her child, and the child's welfare and the parent's happiness alike depend, in many instances, on the way in which she sets about to answer the question, 'What is the matter?'
Some mothers send at once to the doctor whenever they see or fancy that anything ails their child. But this way of getting rid of responsibility is not always possible, nor, indeed, on moral grounds, is it always desirable, for the mother who delegates each unpleasant duty to another, whether nurse, governess, or doctor, in order to save herself trouble or anxiety, performs but half a mother's part, and can expect but half a mother's recompense of love.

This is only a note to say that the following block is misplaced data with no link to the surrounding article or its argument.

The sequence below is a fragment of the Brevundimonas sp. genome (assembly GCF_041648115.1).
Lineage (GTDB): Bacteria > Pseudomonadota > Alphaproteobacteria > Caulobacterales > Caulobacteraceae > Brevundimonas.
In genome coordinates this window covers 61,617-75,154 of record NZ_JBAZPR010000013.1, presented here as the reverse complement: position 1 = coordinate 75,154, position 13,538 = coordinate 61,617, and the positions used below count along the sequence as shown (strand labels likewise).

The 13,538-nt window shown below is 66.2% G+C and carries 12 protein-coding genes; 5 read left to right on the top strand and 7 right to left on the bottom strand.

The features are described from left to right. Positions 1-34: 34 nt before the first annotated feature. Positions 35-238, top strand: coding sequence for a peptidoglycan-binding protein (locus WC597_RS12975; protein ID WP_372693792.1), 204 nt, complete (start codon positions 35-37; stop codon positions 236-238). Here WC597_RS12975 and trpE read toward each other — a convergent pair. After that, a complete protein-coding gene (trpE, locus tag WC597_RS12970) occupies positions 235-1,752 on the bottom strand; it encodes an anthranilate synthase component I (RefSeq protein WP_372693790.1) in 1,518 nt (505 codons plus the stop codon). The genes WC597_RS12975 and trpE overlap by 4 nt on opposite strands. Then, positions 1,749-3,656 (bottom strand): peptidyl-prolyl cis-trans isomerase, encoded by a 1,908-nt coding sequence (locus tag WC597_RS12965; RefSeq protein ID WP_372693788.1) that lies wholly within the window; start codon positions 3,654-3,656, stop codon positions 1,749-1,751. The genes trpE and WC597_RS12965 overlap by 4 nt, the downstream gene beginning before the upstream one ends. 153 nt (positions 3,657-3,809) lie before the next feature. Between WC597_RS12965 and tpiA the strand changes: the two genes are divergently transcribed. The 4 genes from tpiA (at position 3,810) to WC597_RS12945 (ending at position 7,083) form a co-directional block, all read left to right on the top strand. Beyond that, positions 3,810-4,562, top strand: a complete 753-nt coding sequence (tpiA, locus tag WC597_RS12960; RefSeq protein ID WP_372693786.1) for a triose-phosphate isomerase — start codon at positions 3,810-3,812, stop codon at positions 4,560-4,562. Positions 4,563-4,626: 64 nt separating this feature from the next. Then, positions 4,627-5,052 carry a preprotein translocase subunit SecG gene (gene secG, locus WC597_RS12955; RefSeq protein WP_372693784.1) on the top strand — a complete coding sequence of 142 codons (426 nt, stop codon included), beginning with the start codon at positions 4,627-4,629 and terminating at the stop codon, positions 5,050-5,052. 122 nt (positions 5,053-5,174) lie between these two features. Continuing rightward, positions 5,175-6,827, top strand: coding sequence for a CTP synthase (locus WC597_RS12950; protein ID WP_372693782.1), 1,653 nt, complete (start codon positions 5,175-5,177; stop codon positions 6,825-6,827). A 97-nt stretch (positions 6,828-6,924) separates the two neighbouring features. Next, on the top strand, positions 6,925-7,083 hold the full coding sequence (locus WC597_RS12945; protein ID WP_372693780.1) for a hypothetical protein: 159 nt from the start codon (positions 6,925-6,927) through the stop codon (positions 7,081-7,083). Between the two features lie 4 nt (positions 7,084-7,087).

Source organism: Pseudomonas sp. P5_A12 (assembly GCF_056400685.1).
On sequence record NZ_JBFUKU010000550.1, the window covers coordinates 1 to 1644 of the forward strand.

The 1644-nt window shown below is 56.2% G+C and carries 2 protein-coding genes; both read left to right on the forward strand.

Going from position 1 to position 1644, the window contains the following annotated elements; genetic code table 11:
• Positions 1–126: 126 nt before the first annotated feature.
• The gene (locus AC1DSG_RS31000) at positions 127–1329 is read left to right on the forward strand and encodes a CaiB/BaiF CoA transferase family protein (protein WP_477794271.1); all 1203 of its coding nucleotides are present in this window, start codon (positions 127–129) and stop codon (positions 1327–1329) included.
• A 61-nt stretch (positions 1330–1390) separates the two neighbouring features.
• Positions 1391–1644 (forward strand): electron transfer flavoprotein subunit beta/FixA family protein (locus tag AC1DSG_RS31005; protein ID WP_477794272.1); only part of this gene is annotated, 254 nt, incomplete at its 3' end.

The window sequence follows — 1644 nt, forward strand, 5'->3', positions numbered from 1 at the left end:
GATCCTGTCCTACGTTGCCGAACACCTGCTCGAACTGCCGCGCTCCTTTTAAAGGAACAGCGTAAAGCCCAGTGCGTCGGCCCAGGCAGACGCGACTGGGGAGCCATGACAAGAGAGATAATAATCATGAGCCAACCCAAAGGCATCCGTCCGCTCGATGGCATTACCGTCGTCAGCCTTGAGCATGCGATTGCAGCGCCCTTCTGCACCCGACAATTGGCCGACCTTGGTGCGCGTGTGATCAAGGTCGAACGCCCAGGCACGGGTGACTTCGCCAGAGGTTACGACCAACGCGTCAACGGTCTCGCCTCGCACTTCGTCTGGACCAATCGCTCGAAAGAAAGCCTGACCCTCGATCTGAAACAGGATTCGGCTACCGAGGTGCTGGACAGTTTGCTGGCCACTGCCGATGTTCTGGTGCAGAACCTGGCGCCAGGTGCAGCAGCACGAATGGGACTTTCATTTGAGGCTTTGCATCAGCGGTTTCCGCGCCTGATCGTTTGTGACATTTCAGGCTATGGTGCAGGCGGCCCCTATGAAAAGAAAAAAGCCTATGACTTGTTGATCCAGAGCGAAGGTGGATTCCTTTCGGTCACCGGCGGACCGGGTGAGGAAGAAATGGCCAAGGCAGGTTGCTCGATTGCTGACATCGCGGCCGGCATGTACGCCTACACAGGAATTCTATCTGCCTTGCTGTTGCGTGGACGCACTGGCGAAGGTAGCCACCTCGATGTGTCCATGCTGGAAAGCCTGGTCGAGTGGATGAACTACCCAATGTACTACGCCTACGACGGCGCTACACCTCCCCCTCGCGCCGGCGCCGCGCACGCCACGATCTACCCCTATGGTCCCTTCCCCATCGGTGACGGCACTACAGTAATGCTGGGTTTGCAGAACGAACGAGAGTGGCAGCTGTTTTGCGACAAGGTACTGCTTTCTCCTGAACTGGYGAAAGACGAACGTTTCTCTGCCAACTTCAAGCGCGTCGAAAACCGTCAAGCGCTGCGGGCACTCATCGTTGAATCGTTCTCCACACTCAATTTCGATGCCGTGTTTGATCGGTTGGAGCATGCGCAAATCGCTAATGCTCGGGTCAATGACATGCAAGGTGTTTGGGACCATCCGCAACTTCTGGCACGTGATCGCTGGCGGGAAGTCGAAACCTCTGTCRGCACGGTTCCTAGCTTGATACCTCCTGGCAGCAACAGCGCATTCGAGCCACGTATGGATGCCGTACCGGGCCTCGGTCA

Whenever a child is unwell, a mother may do much to ascertain what is the matter, and may by the exercise of a little patience and common sense save herself much needless heart-ache, and her child much suffering.
The first point to ascertain is the presence or absence of fever; that is to say, whether, and how much, the temperature of the body is higher than natural.
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